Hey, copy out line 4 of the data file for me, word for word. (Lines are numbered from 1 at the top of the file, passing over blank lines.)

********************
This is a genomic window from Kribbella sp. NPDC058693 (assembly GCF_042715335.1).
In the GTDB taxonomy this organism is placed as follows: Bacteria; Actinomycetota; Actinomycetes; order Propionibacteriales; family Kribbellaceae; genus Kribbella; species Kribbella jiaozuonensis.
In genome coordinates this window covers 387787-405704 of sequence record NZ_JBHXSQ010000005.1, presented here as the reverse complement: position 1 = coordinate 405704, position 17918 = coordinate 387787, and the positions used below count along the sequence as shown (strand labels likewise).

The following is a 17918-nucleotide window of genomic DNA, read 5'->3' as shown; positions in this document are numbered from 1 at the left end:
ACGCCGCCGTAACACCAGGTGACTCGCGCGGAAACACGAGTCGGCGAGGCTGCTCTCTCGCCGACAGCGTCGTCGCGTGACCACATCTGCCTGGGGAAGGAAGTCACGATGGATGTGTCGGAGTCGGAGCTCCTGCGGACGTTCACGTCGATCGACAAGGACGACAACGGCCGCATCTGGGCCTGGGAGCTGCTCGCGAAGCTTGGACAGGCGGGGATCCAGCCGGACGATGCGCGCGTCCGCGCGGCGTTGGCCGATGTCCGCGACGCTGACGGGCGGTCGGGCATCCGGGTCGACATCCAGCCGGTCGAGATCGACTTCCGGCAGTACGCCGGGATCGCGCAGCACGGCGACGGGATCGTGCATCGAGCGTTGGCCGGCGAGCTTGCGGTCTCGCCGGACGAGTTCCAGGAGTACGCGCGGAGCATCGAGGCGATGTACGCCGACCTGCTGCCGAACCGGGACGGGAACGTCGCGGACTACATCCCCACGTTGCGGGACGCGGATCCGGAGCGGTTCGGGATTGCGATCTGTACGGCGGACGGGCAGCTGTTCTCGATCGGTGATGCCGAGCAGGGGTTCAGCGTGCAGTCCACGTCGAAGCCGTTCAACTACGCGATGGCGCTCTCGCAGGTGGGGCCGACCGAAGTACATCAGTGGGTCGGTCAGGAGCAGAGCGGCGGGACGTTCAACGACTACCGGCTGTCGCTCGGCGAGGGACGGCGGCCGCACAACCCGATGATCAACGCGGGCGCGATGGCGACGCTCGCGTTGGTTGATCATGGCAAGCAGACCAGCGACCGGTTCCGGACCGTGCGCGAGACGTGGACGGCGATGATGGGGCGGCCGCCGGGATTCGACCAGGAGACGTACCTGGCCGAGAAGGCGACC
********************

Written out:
The following is a 17918-nucleotide window of genomic DNA, read 5'->3' as shown; positions in this document are numbered from 1 at the left end: